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Friday, March 8, 2013

A Therapy Client to Her Boyfriend, "My therapist said you're completely wrong"

It's always interesting to hear from clients what they told their significant others that I said in our therapy sessions---including things I never said.

It's Not Unusual For Psychotherapy Clients to Use the Perceived Power of the Therapist to Exert Influence in Their Personal Relationships
It's not unusual for clients to tell their significant others that their therapist said what they're not comfortable saying, hoping to use the perceived power of the therapist to influence the situation.  I've heard many examples of this over the years in therapy sessions with clients.  And, I suspect, there are many more examples that clients haven't told me about.

"My therapist said you're completely wrong about this."

Helping Clients to Feel More Empowered in Their Relationships
I usually explore with clients what this means in the context of their relationship as well as how they can feel more empowered to speak up for themselves rather than using me to exert influence.  Then, I work with them on developing the skills and confidence to be more assertive in their relationships.  We also discuss what it means in the context of our therapeutic relationship.  

I know some people would say that clients who use the therapist in this way are being manipulative, and the therapist should "call" them on it.  My feeling about this is that while it's true that clients who do this are trying to manipulate the situation with their significant other, I see little value in "calling" them on it in a punitive way.  

In my work with clients, it's more important to first explore what was going on for them in that moment with their significant other rather than "calling" clients on the manipulation involved in the situation.  If we started with me "calling" them on it, such a punitive stance would create a lot of shame in many clients and foreclose any possibility of exploration and change.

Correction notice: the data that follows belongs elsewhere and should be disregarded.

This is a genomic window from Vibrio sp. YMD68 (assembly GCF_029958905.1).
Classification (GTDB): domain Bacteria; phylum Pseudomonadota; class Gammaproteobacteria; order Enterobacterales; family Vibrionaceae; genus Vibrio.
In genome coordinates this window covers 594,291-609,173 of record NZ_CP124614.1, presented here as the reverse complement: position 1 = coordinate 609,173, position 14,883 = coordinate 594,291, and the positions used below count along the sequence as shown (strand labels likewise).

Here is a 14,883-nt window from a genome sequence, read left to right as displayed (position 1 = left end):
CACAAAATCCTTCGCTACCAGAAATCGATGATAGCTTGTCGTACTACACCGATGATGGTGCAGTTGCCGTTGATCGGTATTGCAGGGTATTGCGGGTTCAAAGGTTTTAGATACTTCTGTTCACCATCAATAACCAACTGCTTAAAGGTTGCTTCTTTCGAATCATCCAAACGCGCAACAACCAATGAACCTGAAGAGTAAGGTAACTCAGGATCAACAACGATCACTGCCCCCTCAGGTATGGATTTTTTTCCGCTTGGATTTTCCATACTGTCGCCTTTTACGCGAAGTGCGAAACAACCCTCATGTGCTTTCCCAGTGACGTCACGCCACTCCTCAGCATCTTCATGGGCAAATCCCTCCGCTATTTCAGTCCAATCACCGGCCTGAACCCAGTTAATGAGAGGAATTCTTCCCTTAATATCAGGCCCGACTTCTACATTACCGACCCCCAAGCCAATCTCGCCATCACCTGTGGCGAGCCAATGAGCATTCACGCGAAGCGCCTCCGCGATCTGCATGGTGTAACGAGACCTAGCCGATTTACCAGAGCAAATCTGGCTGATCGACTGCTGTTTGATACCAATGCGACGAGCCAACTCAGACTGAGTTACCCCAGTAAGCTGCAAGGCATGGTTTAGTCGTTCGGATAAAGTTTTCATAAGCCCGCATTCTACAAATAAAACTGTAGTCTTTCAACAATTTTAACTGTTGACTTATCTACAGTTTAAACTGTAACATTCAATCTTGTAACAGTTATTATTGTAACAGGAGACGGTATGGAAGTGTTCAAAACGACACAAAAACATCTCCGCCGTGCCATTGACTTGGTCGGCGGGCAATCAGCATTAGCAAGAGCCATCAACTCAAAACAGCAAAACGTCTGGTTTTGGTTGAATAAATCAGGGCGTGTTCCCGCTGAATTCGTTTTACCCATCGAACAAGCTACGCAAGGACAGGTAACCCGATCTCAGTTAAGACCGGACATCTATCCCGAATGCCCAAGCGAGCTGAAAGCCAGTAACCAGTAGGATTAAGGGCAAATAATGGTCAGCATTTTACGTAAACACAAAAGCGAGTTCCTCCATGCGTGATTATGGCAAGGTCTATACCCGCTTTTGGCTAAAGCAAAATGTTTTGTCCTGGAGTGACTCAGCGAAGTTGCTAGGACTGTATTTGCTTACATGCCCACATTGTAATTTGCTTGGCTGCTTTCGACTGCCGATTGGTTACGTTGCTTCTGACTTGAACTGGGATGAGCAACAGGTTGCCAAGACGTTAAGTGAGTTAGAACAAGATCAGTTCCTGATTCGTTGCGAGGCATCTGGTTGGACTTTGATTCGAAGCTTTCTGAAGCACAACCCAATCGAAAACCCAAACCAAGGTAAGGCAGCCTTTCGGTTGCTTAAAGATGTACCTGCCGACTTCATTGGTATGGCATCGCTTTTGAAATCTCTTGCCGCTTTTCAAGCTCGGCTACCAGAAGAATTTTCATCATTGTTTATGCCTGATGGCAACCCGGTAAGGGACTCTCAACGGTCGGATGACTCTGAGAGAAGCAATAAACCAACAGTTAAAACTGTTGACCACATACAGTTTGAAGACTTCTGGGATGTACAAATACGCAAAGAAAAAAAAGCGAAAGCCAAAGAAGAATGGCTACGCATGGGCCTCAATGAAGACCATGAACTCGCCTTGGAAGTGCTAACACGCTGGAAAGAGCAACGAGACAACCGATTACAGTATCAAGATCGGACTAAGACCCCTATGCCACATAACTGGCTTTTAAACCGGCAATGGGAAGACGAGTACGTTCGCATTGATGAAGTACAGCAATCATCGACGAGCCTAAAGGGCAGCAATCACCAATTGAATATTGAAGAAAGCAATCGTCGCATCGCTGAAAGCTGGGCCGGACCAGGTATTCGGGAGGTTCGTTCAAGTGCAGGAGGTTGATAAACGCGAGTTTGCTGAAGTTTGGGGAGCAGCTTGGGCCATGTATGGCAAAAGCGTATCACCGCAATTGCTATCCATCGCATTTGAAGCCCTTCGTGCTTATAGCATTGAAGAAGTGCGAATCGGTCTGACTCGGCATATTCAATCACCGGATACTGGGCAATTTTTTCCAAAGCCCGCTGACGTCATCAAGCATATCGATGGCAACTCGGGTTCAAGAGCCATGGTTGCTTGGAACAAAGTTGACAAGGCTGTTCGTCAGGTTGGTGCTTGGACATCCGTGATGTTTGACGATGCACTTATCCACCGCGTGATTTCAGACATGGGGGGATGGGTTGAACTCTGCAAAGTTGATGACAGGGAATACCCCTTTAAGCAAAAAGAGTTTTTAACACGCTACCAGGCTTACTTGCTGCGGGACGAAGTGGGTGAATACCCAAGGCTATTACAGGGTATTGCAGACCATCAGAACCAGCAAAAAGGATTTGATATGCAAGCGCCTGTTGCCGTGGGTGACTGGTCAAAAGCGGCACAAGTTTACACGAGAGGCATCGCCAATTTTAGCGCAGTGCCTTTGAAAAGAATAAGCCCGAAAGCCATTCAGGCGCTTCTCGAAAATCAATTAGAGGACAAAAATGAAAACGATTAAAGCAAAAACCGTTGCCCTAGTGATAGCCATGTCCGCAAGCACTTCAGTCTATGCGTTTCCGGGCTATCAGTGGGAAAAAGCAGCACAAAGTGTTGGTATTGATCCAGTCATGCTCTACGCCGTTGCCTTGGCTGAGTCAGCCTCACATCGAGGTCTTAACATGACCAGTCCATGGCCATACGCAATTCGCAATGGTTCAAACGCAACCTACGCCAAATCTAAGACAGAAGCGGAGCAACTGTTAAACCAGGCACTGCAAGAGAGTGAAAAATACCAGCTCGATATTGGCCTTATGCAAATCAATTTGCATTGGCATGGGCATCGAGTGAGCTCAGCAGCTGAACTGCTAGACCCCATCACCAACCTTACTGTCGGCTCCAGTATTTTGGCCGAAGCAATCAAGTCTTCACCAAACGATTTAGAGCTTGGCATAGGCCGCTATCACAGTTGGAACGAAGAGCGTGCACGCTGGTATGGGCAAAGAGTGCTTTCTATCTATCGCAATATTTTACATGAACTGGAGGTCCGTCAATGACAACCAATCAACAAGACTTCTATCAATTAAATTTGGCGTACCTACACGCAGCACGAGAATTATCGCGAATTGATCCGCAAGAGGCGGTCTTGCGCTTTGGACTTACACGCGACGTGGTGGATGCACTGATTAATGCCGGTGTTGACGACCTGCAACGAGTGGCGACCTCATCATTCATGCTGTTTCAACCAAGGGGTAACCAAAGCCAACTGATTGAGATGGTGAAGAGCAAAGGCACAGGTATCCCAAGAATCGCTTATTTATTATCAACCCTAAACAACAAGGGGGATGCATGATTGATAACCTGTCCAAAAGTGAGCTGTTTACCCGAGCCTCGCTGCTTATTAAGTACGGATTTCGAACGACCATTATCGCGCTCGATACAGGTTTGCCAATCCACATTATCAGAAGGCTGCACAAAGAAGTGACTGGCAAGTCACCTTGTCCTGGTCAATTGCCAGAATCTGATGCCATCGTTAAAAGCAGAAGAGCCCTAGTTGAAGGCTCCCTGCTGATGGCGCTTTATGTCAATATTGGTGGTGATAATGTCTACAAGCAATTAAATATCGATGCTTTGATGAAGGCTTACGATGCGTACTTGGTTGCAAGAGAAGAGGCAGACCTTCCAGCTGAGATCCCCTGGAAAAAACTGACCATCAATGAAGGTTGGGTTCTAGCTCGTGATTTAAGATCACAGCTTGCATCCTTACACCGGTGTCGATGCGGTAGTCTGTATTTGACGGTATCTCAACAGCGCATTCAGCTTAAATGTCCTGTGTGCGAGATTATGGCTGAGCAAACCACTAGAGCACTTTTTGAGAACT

On the Way to the Client Developing More Self Confidence:  Internalizing the Therapist
Often, initially, as clients are in the process of developing self confidence, they might think to themselves, "What would my therapist do in this situation?," which is progress.  This usually means that they've internalized our work enough to be able to use me as an internal "resource" to call on when they're in a situation that would normally be uncomfortable for them.  Of course, it's really just another way for them to access their own feelings about it because in asking what I might do, they're using their imagination about they think I would do.  

The Goal is For the Client to Develop Awareness, Self Confidence and the Communication Skills to Be Assertive
Ultimately, the goal is for them to bypass the "What would my therapist do?" step, develop self awareness about their own feelings, and the self confidence and communication skills to express it.  

After they've developed self awareness, confidence and the necessary communication skills, there's no need to say, "My therapist said..." because they can speak for themselves.

I am a licensed NYC psychotherapist, hypnotherapist, EMDR and Somatic Experiencing therapist.

I work with individual adults and couples.

To find out more about me, visit my website:  Josephine Ferraro, LCSW - NYC Psychotherapist

To set up a consultation, call me at (212) 726-1006 or email me:

photo credit: Ed Yourdon via photopin cc

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